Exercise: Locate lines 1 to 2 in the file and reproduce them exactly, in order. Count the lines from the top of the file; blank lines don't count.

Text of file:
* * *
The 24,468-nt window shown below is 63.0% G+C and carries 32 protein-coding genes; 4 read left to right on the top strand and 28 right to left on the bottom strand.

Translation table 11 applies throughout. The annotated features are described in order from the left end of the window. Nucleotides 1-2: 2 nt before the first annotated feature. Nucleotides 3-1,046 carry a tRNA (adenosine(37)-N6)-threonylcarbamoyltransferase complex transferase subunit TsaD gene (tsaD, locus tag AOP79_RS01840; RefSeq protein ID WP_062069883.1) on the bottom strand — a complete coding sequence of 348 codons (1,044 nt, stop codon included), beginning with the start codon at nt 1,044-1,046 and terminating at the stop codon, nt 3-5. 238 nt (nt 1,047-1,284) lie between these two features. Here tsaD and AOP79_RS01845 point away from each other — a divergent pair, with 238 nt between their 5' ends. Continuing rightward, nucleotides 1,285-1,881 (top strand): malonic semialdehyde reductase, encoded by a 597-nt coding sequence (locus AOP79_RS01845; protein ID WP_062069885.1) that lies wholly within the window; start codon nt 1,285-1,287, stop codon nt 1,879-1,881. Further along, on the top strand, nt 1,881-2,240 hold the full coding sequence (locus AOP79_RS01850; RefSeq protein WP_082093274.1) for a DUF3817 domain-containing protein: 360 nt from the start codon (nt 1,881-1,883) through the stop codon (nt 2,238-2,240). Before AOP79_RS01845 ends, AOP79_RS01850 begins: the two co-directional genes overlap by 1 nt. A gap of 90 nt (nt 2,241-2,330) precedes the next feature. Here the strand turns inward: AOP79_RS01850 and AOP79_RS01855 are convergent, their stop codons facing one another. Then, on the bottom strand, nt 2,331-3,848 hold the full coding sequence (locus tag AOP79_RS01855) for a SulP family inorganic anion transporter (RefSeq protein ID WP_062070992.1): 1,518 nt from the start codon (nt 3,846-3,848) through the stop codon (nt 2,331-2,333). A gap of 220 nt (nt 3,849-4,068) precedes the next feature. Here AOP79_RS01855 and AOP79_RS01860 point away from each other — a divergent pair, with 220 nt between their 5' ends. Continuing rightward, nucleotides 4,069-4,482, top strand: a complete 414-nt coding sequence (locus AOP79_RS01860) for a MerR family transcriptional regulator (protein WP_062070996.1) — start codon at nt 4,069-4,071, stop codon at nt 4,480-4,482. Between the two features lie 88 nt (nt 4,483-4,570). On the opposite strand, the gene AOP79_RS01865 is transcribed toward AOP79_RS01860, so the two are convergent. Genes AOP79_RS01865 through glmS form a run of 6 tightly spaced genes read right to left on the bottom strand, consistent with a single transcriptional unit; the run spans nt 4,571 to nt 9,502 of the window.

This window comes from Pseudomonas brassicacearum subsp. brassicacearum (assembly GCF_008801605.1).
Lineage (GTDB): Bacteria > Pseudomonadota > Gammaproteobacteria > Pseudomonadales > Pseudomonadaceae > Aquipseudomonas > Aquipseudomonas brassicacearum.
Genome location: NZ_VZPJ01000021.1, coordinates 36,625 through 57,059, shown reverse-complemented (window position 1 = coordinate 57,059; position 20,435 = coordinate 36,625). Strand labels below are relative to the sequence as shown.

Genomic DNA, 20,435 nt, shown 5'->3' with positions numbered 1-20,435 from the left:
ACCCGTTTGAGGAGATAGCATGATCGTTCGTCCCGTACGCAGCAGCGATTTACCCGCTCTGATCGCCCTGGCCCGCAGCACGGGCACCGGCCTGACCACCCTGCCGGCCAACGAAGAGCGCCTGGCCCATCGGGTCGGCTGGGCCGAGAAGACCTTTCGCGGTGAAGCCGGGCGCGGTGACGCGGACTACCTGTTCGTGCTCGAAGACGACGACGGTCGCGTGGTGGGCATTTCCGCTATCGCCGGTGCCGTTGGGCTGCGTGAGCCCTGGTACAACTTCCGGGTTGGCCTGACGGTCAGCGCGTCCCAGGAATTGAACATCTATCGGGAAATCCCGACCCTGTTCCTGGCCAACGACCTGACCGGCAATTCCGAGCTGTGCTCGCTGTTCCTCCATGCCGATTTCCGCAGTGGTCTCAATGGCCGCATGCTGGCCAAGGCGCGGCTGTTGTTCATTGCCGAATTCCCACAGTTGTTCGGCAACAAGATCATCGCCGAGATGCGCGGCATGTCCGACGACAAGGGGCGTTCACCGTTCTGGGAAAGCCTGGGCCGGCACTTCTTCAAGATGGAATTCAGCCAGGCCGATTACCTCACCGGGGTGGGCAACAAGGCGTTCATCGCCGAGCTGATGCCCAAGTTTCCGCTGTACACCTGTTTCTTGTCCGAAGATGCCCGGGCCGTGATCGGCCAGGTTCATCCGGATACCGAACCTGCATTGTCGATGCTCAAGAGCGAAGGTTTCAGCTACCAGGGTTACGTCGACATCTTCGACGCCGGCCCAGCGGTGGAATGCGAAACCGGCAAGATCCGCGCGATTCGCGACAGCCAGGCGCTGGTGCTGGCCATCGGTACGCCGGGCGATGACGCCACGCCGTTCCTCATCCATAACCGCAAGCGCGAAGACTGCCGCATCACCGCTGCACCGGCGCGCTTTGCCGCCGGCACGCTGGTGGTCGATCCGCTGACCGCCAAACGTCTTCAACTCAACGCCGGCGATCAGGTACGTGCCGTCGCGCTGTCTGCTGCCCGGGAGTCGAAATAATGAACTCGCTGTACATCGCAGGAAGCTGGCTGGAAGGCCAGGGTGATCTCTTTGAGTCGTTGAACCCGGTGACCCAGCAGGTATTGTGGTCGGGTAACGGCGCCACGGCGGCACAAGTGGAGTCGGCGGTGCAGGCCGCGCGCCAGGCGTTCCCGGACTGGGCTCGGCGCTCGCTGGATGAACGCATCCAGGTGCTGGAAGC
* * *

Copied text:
The 24,468-nt window shown below is 63.0% G+C and carries 32 protein-coding genes; 4 read left to right on the top strand and 28 right to left on the bottom strand.

Translation table 11 applies throughout. The annotated features are described in order from the left end of the window. Nucleotides 1-2: 2 nt before the first annotated feature. Nucleotides 3-1,046 carry a tRNA (adenosine(37)-N6)-threonylcarbamoyltransferase complex transferase subunit TsaD gene (tsaD, locus tag AOP79_RS01840; RefSeq protein ID WP_062069883.1) on the bottom strand — a complete coding sequence of 348 codons (1,044 nt, stop codon included), beginning with the start codon at nt 1,044-1,046 and terminating at the stop codon, nt 3-5. 238 nt (nt 1,047-1,284) lie between these two features. Here tsaD and AOP79_RS01845 point away from each other — a divergent pair, with 238 nt between their 5' ends. Continuing rightward, nucleotides 1,285-1,881 (top strand): malonic semialdehyde reductase, encoded by a 597-nt coding sequence (locus AOP79_RS01845; protein ID WP_062069885.1) that lies wholly within the window; start codon nt 1,285-1,287, stop codon nt 1,879-1,881. Further along, on the top strand, nt 1,881-2,240 hold the full coding sequence (locus AOP79_RS01850; RefSeq protein WP_082093274.1) for a DUF3817 domain-containing protein: 360 nt from the start codon (nt 1,881-1,883) through the stop codon (nt 2,238-2,240). Before AOP79_RS01845 ends, AOP79_RS01850 begins: the two co-directional genes overlap by 1 nt. A gap of 90 nt (nt 2,241-2,330) precedes the next feature. Here the strand turns inward: AOP79_RS01850 and AOP79_RS01855 are convergent, their stop codons facing one another. Then, on the bottom strand, nt 2,331-3,848 hold the full coding sequence (locus tag AOP79_RS01855) for a SulP family inorganic anion transporter (RefSeq protein ID WP_062070992.1): 1,518 nt from the start codon (nt 3,846-3,848) through the stop codon (nt 2,331-2,333). A gap of 220 nt (nt 3,849-4,068) precedes the next feature. Here AOP79_RS01855 and AOP79_RS01860 point away from each other — a divergent pair, with 220 nt between their 5' ends. Continuing rightward, nucleotides 4,069-4,482, top strand: a complete 414-nt coding sequence (locus AOP79_RS01860) for a MerR family transcriptional regulator (protein WP_062070996.1) — start codon at nt 4,069-4,071, stop codon at nt 4,480-4,482. Between the two features lie 88 nt (nt 4,483-4,570). On the opposite strand, the gene AOP79_RS01865 is transcribed toward AOP79_RS01860, so the two are convergent. Genes AOP79_RS01865 through glmS form a run of 6 tightly spaced genes read right to left on the bottom strand, consistent with a single transcriptional unit; the run spans nt 4,571 to nt 9,502 of the window.